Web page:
The recent three-part drama, Sticks and Stones, focuses on the destructive effects of workplace bullying. The drama centres on both the personal and professional life of Thomas Benson who finds himself trying to secure new clients. When this doesn’t go to plan, the result is monumental and Thomas goes to increasingly desperate lengths to remain successful — resulting in Thomas feeling undermined, under attack and out of control.
The reaction to the program has been quite substantial with viewers sharing their stories on Twitter. One particular viewer shared that:
“[Sticks and Stones] is a very real depiction of workplace bullying and how the victim is almost always blamed. As an employment law specialist and survivor of being bullied myself – it’s like watching real-life play out. Time for change.”
The reality is that stress is now the most significant source of work-related illness, accounting for 44% of all cases. The figures speak for themselves, with a total of 595,000 workers suffered from work-related stress last year, which resulted in 15.4 million working days lost. Figures also suggest that 29% of people have been victims of workplace bullying, equating to 9.1 million people within the UK workforce.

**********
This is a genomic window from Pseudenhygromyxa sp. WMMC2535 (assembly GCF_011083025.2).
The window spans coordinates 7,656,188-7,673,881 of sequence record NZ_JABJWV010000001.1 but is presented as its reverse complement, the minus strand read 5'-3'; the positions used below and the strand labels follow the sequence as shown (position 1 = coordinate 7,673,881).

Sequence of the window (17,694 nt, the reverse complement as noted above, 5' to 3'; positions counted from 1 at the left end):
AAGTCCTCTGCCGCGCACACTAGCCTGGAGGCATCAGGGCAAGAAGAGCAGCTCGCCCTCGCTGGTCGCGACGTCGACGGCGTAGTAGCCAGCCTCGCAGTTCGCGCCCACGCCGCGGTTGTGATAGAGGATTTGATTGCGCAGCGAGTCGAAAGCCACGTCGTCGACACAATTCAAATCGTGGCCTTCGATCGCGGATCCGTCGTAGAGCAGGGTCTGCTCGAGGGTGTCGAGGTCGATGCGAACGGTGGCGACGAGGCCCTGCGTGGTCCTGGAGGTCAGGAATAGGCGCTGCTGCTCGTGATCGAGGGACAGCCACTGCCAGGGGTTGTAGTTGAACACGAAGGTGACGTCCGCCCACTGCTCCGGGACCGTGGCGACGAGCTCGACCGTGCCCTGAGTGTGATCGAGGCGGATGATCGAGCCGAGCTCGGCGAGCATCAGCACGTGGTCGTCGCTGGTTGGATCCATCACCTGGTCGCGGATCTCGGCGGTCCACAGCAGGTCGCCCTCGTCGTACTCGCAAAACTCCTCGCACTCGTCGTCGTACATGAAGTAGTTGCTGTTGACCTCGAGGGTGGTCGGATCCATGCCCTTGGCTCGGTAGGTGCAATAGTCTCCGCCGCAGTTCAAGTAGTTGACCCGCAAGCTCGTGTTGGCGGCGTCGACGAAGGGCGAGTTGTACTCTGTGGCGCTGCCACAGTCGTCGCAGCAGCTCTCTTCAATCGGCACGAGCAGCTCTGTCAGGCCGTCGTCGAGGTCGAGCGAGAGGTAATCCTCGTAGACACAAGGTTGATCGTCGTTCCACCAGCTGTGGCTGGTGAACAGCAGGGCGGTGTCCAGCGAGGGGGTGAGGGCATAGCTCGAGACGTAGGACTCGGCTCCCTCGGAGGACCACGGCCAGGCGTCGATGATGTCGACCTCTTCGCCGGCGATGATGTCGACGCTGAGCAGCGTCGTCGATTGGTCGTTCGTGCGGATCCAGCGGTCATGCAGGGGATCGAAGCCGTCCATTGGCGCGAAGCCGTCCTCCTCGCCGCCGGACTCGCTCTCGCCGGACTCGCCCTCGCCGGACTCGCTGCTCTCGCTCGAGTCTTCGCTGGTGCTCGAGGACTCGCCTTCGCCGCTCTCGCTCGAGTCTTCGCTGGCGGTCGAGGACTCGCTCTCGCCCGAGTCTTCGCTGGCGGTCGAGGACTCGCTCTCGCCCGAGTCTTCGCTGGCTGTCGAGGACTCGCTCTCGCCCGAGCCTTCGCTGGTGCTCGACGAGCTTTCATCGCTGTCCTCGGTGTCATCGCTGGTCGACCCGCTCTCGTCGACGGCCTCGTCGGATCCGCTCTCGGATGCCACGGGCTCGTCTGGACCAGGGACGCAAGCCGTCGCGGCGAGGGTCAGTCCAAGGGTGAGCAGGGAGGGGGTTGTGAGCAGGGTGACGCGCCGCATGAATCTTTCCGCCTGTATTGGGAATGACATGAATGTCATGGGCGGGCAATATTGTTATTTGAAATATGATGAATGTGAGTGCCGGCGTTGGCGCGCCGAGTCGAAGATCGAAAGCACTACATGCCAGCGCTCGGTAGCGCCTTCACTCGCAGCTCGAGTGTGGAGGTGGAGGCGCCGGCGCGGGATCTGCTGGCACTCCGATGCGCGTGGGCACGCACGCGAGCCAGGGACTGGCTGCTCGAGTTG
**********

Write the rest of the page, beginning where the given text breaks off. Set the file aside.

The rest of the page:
It is a common misconception that you are unable to claim compensation from your employer if you have been bullied at work. Generally, claims for work-place bullying fall into three categories:
- Common-Law Bullying
You must tell your manager or HR if you feel you are becoming ill through work-related stress; please do not suffer in silence. Excluding certain harassment cases, the law says that for the employer’s duty of care to prevent psychiatric harm to its employees, such harm needs to be foreseeable. Speaking up, therefore, has two benefits:
- It will allow the employer to do something positive to alleviate the employees stress to prevent illness.
- It puts the employer on notice of the decline in the employee’s health to engage its duty of care to prevent such illness. If the employer then breaches that duty of care and illness follows as a result, a claim for compensation may be viable.
- The law states that every employer must make an appropriate and substantial assessment of all the risks to the health and safety of its employees whilst they are at work.
*Please note that these guides are for informational purposes only, and do not constitute legal advice. You can contact one of our expert consultant lawyers using the form below.*
David is an occupational stress and psychiatric injury specialist.
David is one of the few specialists in the country whose practice is solely made up of work related stress claims. His expertise covers:
- Stress at work claims
- Bullying & harassment claims
- Violence at work claims
- Sexual harassment